Amid growing demand for seafood, gas and other resources drawn from the world’s oceans, and growing stresses from climate change, we examine some of the challenges and solutions for developing “the blue economy” in smarter, more sustainable ways.
Fishing for tuna, swordfish, jack mackerel, Patagonian toothfish and many other species happens far out at sea, with fisheries often crossing multiple international boundaries.
It’s a huge global industry, which provides billions of dollars a year in direct and indirect benefits to developed and developing countries, and which supplies the world’s food markets. However, overfishing and weak management are serious threats, estimated to cost the world up to US$50 billion a year in lost benefits.
If we don’t learn to better manage transnational fisheries, we risk the long-term viability of key fisheries, as extraordinary global marine biodiversity is reduced to a shadow of its former health.
Whether you care about being better custodians of the Earth’s oceans, or simply want to be sure that we’ll have plenty of good fish in the sea to catch and eat for generations to come, it’s a huge global challenge.
Fortunately, there are new solutions we should be considering – including lessons from a tuna hotspot in the Pacific.
What we’re doing now is making things worse
Australia and other concerned nations have long warned that current levels of fishing are unsustainable and “leading inexorably to an impending crisis for global marine fisheries.”
Strong international action is required to strengthen fisheries management across multiple boundaries, reduce catches to sustainable levels, and optimise benefits to meet development goals.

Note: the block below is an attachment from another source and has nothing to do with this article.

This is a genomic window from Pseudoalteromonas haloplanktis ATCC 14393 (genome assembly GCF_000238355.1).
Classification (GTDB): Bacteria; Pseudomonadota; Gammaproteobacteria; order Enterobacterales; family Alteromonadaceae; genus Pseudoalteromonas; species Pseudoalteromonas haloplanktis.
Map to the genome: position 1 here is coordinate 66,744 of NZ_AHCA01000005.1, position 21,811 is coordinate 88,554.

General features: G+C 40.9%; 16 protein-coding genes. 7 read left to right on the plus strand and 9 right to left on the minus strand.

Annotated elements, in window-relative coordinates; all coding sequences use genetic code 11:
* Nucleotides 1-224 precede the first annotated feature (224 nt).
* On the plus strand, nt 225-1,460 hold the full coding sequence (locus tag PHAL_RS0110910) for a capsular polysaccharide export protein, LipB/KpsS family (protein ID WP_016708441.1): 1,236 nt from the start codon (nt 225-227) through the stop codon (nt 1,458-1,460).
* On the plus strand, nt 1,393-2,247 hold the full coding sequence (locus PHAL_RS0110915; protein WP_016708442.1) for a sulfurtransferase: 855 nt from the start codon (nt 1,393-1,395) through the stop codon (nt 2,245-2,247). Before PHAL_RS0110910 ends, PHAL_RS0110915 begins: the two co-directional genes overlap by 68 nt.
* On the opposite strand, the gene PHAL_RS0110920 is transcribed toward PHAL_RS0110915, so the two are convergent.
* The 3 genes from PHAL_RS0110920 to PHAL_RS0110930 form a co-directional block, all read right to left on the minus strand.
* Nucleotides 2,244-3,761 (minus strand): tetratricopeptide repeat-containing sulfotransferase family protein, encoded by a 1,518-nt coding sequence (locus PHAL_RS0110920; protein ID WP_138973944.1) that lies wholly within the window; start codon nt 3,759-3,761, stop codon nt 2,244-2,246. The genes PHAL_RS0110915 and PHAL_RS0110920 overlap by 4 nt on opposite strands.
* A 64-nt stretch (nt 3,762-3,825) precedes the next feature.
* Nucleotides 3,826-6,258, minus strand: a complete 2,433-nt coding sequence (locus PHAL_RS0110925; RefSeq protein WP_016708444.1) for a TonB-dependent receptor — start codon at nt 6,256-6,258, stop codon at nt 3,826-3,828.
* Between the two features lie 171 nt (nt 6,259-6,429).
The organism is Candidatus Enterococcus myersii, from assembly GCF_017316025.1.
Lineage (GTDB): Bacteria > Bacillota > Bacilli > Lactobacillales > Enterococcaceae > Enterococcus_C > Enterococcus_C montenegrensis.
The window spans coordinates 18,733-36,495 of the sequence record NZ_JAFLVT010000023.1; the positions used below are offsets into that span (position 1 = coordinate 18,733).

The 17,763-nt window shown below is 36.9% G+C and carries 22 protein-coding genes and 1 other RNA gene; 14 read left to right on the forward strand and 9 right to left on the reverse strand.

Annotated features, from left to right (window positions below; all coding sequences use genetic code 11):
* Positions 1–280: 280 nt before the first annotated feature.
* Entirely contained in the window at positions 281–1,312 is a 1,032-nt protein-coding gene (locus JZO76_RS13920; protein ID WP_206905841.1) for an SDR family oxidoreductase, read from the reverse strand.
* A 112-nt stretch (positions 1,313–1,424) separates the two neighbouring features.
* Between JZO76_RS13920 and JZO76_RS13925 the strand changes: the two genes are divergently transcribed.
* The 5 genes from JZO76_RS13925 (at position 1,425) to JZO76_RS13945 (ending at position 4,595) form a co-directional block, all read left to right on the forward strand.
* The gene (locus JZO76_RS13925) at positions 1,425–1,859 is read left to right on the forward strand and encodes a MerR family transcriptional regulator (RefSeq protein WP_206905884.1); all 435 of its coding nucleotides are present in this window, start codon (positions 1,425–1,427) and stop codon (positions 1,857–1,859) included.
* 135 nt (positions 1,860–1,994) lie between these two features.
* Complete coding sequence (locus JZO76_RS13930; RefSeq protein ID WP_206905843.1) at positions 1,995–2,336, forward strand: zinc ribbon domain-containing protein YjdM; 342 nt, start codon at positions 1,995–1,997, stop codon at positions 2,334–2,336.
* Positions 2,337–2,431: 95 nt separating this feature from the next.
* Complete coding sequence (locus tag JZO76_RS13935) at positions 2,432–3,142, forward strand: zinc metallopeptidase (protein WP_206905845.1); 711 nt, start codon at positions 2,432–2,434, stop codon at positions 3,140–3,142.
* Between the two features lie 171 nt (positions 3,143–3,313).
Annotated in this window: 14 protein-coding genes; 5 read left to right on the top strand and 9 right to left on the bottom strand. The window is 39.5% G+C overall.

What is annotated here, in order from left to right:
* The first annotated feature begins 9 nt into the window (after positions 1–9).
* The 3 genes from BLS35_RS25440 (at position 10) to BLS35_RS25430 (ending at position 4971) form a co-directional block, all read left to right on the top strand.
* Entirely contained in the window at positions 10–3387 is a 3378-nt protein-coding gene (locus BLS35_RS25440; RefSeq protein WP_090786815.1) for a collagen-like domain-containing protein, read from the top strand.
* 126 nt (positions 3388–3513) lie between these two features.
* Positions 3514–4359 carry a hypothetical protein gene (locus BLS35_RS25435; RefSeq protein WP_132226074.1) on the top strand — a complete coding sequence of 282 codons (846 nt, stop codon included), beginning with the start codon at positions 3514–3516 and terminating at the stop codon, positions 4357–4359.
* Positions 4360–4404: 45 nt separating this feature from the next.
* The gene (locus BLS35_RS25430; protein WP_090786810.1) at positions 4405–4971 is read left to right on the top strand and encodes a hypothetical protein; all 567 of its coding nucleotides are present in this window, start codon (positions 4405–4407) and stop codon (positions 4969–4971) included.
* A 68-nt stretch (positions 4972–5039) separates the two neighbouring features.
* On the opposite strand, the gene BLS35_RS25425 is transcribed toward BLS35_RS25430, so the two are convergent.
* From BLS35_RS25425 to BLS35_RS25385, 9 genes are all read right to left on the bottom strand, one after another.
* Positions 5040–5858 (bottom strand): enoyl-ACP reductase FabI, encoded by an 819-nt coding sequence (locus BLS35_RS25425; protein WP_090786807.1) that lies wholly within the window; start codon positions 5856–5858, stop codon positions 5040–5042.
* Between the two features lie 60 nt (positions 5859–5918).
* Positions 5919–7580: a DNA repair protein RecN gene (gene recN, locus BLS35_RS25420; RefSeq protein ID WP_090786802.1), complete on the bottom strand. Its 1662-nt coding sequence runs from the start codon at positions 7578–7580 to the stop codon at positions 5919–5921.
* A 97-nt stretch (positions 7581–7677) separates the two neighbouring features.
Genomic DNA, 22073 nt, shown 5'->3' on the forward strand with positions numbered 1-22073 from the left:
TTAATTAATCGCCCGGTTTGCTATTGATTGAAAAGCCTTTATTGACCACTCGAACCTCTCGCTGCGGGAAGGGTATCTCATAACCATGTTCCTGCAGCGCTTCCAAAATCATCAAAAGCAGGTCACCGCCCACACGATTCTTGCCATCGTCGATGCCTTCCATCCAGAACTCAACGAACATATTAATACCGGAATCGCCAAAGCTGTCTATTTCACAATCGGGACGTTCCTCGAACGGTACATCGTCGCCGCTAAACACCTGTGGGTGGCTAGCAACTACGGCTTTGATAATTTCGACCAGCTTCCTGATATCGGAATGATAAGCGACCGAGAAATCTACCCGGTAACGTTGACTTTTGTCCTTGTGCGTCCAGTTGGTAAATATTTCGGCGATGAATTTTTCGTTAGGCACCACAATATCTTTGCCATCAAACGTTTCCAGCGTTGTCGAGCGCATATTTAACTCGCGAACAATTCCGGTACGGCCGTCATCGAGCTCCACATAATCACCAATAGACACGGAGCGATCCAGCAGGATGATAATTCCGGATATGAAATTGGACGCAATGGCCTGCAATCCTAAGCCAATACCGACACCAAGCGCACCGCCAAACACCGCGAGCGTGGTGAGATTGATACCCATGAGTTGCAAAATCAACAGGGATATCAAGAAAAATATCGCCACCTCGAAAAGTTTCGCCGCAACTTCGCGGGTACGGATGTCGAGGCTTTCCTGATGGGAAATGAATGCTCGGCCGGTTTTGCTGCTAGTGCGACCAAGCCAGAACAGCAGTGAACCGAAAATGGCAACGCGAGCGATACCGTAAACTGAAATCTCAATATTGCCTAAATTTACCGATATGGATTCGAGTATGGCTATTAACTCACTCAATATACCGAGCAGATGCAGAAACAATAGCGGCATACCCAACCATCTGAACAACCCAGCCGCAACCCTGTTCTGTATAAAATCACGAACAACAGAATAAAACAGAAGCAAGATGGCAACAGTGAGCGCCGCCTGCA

But traditional management approaches can be politically contentious, especially because they often require consensus from numerous countries with conflicting interests.
It’s difficult to get multiple countries to agree on restrictions on fishing activities, or controls on fishing methods, or limits to access to fishing grounds or seasons – especially when that may not seem in their short-term national interest. That can be a particular concern for developing states that depend significantly on fisheries, with few other development and resource options.
Existing negotiation and treaty processes fail to successfully resolve the political aspects of conservation negotiations, and consequently, countries often prove unwilling to compromise.
Some argue that some form of property or use right must be distributed among participants to deal with overfishing, so that industry and others have the right incentives to fish in ways that ensure long-term sustainability and economic viability.
However, applying rights-based management approaches to international fisheries requires first that everyone involved agrees on national allocations before those fishing rights trickle down to those actually catching the fish. Determining such rights through an explicit allocation process is highly fraught and take years of effort, particularly as allocation decisions generally require consensus.
While the negotiations drag on, overfishing continues – and can be exacerbated in a race-to-fish to support arguments for more generous allocations.
In order to build political support, new benefits are required that balance conservation costs. Conservation proponents point to long-term benefits from conservation reductions, but these are often too distant to motivate narrowly focused governments facing short-term electoral cycles.
Rights-based management proponents will argue incentives and higher economic efficiency, but fail to provide a political pathway to distribute these benefits between States with diverse interests.
Solutions for the trans-boundary open ocean require sustainability, value and certainty – not politics.
Pacific nations show the value of scarcity
New markets are required that introduce scarcity values into conservation and turn limits into benefits. International negotiations need to move beyond traditional approaches and adopt innovative measures that create new markets.